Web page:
CENTENNIAL, Colo. — A standing order that would expand access to monoclonal antibody treatment has been released after Gov. Jared Polis announced the upcoming change during a press conference Friday.
Under the order, Coloradans would be allowed to refer themselves for such treatment. Currently, Coloradans must be referred for monoclonal antibody treatment by a doctor or health care provider.
By Friday evening, the amended public health order was released requiring all providers to do all they can to provide therapies like monoclonal antibody treatment.
"When we succeed at implementing increased use of monoclonal antibodies, it will reduce the strain on our hospitals and significantly reduce the likelihood that Colorado will breach hospital capacity," the governor said.
In an effort to preserve hospital beds, the public health order requires all health care providers, like hospitals, urgent care clinics and free standing
emergency departments, to "take all necessary steps" to provide all eligible Coloradans access to monoclonal antibody therapies. They're also encouraged to provide the monoclonal antibody therapies in outpatient settings.
People are considered eligible for receiving the treatment if they are:
- At a high risk for developing severe COVID-19,
- Positive with COVID-19 test and have not been admitted to the hospital
- Are at least 18 years old or 12-17 years of age and weigh at least 88 pounds.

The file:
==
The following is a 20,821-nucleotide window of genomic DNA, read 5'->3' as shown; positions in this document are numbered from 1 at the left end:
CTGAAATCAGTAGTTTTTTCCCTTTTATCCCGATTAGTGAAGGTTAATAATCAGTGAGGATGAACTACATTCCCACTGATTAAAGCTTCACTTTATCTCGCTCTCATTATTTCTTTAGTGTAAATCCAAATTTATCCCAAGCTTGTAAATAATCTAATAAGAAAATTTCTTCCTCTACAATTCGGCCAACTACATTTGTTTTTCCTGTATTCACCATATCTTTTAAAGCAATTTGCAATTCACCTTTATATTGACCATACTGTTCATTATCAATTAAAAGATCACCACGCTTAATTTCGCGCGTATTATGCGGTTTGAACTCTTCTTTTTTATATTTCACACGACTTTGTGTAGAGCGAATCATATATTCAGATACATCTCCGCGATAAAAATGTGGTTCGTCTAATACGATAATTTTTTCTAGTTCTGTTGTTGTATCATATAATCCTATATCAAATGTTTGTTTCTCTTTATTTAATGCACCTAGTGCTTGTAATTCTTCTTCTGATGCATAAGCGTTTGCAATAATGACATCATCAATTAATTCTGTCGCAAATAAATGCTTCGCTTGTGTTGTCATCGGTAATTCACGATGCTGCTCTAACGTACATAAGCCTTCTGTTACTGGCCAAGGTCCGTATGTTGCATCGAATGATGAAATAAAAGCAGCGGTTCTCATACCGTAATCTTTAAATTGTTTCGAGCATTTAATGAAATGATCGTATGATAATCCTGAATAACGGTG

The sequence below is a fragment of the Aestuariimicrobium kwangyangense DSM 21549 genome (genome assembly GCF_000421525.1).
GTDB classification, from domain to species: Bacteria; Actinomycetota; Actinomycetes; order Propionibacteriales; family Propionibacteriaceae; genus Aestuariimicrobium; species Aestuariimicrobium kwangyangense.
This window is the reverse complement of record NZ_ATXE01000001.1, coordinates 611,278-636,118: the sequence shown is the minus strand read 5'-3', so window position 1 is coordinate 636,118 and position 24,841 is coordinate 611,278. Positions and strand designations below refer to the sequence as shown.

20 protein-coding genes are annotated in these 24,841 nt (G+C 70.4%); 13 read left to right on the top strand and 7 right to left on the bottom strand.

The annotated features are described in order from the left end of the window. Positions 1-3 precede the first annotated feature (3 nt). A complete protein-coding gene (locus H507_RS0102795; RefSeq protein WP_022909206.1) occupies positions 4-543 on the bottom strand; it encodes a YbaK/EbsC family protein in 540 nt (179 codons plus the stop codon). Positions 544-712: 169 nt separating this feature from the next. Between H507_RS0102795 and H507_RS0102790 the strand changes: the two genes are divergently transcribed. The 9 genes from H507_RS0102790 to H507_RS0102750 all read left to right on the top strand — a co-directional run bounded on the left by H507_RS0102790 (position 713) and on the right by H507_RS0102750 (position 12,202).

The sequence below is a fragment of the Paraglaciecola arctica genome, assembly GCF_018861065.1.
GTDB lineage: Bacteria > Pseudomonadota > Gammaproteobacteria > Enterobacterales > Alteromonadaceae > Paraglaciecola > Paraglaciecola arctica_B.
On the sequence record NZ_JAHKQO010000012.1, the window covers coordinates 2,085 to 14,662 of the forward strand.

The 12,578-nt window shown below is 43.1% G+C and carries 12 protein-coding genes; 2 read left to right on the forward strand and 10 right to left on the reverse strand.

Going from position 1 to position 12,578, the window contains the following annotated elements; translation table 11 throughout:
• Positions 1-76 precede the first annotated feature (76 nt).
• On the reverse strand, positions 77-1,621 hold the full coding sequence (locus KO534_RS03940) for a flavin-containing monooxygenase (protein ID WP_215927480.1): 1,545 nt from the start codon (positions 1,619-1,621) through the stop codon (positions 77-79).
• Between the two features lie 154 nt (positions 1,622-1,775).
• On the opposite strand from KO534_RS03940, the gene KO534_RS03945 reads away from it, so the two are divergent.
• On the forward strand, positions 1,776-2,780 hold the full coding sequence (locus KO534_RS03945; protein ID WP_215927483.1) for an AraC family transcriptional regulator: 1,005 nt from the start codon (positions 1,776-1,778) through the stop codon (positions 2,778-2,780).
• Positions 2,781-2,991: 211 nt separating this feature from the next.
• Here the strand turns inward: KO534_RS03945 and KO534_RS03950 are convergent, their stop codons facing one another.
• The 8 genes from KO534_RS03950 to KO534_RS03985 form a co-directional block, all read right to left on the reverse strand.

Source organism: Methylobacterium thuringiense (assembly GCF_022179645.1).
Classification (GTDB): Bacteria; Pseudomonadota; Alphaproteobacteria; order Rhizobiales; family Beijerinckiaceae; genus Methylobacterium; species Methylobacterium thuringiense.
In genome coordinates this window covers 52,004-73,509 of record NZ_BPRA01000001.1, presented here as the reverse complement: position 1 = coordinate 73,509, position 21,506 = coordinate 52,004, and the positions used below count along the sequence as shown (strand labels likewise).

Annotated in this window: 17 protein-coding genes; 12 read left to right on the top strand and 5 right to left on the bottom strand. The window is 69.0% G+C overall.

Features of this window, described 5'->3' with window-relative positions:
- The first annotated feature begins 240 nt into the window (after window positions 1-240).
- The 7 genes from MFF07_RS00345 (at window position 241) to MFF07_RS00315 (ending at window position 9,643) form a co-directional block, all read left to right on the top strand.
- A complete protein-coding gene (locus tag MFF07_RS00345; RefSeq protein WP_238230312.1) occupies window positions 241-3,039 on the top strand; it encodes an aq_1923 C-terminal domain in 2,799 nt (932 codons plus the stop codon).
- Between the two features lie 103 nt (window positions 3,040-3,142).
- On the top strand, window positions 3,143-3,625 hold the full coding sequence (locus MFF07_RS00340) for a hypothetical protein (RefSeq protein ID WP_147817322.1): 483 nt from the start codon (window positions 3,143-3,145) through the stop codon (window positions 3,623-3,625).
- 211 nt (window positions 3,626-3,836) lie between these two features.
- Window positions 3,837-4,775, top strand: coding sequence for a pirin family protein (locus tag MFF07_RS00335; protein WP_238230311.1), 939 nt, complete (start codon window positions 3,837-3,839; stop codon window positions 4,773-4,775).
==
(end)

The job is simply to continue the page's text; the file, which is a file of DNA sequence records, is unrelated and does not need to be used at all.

Someone is also eligible prior to testing positive for COVID-19 if they have been exposed to the virus and meet the rest of the above criteria as well as if they're not fully vaccinated or vaccinated but immunocompromised.
Providers approved for enrollment in the Monoclonal Antibody Therapy Program through the Colorado Department of Health and Environment are also required to to submit weekly electronic reporting on their administration of monoclonal antibody therapies to the state.
On Tuesday, Dr. Eric France, the state's chief medical officer, signed a standing order in conjunction with the above order, which allows eligible individuals to access monoclonal antibody treatments at state-run treatment sites without a referral. The goal is to remove barriers to access and increase treatment options for patients during the current rise in cases and hospitalizations.
Eligible patients can access treatments at the state’s mobile monoclonal antibody treatment sites. Appointments are required.
As of Friday, 1,518 people are hospitalized with COVID-19. That is 20% of the state's total hospital capacity, according to Polis.
Out of the 1,518 people hospitalized, 1,244 are unvaccinated while 274 are vaccinated.
The governor urged Coloradans to get vaccinated ahead of the holidays. He also encouraged those who were vaccinated six months ago or longer to get a booster.
"Thanksgiving dinner will be a lot more enjoyable with additional protection," Polis said.
The governor did not mention a statewide mask mandate. However, when asked about local governments mandating masks or vaccine requirements, Polis said he supported such decisions.
"We strongly support local governments taking the steps they need to protect members of their public, and that's an important discussion for local public health agencies to have," he said.